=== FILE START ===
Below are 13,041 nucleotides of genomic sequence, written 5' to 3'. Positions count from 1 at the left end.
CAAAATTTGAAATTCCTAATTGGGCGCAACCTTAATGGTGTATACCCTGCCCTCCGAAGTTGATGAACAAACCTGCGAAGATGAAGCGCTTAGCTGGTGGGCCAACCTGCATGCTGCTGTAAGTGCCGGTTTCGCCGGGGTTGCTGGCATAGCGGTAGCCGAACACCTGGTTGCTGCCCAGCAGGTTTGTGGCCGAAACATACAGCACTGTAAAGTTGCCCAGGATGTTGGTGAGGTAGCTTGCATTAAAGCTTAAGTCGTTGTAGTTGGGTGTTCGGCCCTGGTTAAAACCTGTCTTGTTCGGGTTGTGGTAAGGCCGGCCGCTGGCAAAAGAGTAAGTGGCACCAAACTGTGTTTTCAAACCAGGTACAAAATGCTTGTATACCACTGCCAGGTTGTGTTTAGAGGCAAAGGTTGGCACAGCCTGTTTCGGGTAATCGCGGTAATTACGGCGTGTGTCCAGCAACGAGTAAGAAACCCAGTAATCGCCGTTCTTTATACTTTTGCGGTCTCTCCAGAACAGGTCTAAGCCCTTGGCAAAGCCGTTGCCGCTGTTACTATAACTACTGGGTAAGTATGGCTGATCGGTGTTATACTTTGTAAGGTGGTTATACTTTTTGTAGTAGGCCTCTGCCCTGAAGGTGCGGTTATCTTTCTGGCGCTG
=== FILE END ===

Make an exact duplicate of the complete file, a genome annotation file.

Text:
Below are 13,041 nucleotides of genomic sequence, written 5' to 3'. Positions count from 1 at the left end.
CAAAATTTGAAATTCCTAATTGGGCGCAACCTTAATGGTGTATACCCTGCCCTCCGAAGTTGATGAACAAACCTGCGAAGATGAAGCGCTTAGCTGGTGGGCCAACCTGCATGCTGCTGTAAGTGCCGGTTTCGCCGGGGTTGCTGGCATAGCGGTAGCCGAACACCTGGTTGCTGCCCAGCAGGTTTGTGGCCGAAACATACAGCACTGTAAAGTTGCCCAGGATGTTGGTGAGGTAGCTTGCATTAAAGCTTAAGTCGTTGTAGTTGGGTGTTCGGCCCTGGTTAAAACCTGTCTTGTTCGGGTTGTGGTAAGGCCGGCCGCTGGCAAAAGAGTAAGTGGCACCAAACTGTGTTTTCAAACCAGGTACAAAATGCTTGTATACCACTGCCAGGTTGTGTTTAGAGGCAAAGGTTGGCACAGCCTGTTTCGGGTAATCGCGGTAATTACGGCGTGTGTCCAGCAACGAGTAAGAAACCCAGTAATCGCCGTTCTTTATACTTTTGCGGTCTCTCCAGAACAGGTCTAAGCCCTTGGCAAAGCCGTTGCCGCTGTTACTATAACTACTGGGTAAGTATGGCTGATCGGTGTTATACTTTGTAAGGTGGTTATACTTTTTGTAGTAGGCCTCTGCCCTGAAGGTGCGGTTATCTTTCTGGCGCTG